A New Epidemic
The Pisaster Ochraceus comes in a vibrant range of colors from purple to orange. This five-armed sea star used to cover rocks all along the Oregon coast. Every couple of decades P.Ochraceus goes through a wasting event brought on by disease. This is known as sea star wasting disease and has happened repeatedly since the 1970’s.
2013 brought on a new epidemic. This time the disease ravaged the coast line. Two years later scientists are still looking for answers as to why it was so catastrophic. The culprit has been identified as Sea Star associated densovirus, a form of sea star wasting disease. Sea star wasting disease causes very peculiar symptoms. It causes stars to develop skin lesions, lose limbs and their ability to stick to rocks, and eventually just melt. Some scientists noted that arms would just wander off the body. While this seems like something out of a low budget horror movie, this pathogen is incredibly lethal.
Sea stars prey on Mytilus californianus and Strongylocentrotus purpuratus. Mytilus californianus, the California mussel exist in large numbers all over the Oregon coast, without a predator like the purple seastar they wreak havoc on the environment. Without sea stars, California mussels will crowd out other species in all the tidal regions. Mussels move at a glacial rate, but once they crowd out species in the lower tidal zones, diversity of all the surrounding invertebrates will begin to suffer. Not much is known about what will happen, we are left waiting and watching as these mussels move into the lower tidal area.
On the other hand, the effects of Strongylocentrotus purpuratus are easier to see. Sea urchins primarily feed on kelp beds and consume so much kelp they create an urchin barren, an area devoid of the beautiful swaying bull kelp. With no sea stars around to feed on them, these urchins will eat gluttonously.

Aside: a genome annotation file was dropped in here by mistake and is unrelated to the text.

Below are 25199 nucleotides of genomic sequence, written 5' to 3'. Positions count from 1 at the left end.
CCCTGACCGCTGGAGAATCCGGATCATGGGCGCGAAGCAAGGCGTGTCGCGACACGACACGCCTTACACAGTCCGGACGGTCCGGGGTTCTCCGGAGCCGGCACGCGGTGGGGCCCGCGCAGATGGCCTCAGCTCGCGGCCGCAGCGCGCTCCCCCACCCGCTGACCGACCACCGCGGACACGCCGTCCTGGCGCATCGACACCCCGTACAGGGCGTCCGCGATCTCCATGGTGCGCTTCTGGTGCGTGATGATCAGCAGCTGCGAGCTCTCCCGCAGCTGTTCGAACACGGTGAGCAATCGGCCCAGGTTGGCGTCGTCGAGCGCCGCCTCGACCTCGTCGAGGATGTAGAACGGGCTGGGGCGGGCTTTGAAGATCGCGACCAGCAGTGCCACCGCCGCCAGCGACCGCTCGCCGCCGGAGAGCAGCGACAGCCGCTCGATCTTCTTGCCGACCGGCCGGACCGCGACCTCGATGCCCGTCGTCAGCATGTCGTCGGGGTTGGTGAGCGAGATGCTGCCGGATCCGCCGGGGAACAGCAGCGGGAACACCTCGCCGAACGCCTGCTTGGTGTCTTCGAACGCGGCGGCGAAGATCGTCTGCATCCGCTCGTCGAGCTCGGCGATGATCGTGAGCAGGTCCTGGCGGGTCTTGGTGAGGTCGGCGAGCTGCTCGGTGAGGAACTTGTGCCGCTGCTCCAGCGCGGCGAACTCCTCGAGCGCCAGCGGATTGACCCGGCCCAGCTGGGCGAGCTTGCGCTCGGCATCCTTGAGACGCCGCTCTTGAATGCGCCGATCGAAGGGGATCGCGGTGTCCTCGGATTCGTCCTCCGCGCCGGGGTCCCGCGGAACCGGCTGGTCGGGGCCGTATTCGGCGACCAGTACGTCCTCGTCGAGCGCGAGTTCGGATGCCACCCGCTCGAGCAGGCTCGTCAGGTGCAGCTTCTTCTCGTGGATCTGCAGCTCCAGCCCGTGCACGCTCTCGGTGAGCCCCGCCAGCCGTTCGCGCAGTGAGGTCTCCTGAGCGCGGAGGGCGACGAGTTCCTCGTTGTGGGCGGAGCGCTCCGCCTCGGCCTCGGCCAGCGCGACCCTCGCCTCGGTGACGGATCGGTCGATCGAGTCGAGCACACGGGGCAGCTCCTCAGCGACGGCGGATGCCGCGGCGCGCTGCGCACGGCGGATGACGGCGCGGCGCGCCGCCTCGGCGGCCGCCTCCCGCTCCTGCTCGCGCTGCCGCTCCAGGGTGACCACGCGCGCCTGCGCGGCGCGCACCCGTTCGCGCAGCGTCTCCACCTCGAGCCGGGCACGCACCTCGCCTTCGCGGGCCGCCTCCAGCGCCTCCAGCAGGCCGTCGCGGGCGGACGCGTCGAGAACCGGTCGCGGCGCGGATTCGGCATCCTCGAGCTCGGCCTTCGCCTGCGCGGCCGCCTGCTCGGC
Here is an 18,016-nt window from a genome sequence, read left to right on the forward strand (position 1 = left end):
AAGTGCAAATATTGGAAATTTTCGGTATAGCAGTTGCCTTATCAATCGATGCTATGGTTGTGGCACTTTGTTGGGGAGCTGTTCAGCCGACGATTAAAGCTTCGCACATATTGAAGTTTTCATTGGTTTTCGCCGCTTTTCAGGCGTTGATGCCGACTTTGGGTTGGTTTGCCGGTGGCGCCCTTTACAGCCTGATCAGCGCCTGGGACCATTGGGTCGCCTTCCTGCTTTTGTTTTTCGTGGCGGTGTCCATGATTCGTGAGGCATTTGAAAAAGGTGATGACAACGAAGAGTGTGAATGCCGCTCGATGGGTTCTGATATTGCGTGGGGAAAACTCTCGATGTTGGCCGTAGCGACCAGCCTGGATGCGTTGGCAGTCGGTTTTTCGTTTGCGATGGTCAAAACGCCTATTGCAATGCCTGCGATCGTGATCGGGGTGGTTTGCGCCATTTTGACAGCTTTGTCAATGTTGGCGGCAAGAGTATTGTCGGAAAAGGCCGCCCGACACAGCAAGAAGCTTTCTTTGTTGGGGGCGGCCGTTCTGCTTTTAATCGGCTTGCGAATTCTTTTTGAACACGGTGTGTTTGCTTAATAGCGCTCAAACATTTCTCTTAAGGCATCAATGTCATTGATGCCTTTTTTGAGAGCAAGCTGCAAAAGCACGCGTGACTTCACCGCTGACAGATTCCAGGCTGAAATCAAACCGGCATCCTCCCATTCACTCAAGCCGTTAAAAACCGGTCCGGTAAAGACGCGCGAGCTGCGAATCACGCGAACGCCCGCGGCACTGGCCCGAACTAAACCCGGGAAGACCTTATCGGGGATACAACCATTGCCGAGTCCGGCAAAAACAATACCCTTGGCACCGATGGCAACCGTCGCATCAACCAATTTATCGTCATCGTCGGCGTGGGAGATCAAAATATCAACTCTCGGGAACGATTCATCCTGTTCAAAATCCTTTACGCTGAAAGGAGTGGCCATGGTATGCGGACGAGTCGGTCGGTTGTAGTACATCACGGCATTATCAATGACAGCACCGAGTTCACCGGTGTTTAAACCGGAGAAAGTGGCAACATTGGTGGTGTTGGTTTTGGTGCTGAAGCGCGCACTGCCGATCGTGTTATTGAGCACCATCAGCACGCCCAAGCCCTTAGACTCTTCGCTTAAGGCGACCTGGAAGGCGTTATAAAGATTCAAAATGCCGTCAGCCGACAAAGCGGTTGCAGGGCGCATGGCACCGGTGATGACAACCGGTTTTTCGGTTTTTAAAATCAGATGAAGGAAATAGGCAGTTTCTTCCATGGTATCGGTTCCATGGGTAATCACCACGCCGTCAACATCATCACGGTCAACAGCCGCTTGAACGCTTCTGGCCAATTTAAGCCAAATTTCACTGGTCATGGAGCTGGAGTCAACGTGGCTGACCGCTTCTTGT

Oregon is waiting to see this impact, but an area in the Puget Sound of Washington is a good marker for things to come. In the sound, the sunflower sea star (Pycnopodia helianthoides), a starfish with up to 20 arms was also nearly wiped out by sea star wasting disease. The sunflower sea star preys on the purple sea urchin. Once the sunflower sea star was removed from the tidal pools, urchin populations grew, and the urchin barren was created. The pictures of urchin barrens are heart breaking. These areas become void of life as the hordes of urchins march along, killing smaller invertebrates and algae as they go.
The connection between urchin barrens and sea star wasting is obvious. Sea stars are known as keystone predators. They prey upon species like urchins or mussels that can have a negative impact on the ecosystem if their populations grow too much. Sea star populations are recovering. Dr. Bruce Menge, a professor and researcher at Oregon State University, explained no one knows definitively what really caused sea star wasting disease to be so devastating, or what the future held for our tide pools. Menge reports that temperature did not play a role in sea star wasting along the Oregon Coast, while a team in Puget Sound found the exact opposite for northern Washington. The epidemic generated a lot more questions than answers. Menge believes a whole host of variables led to the outbreak and the effects.
With our oceans warming and becoming more acidic, sea stars and other marine species could become more stressed and therefore more endangered.
By Will Mallery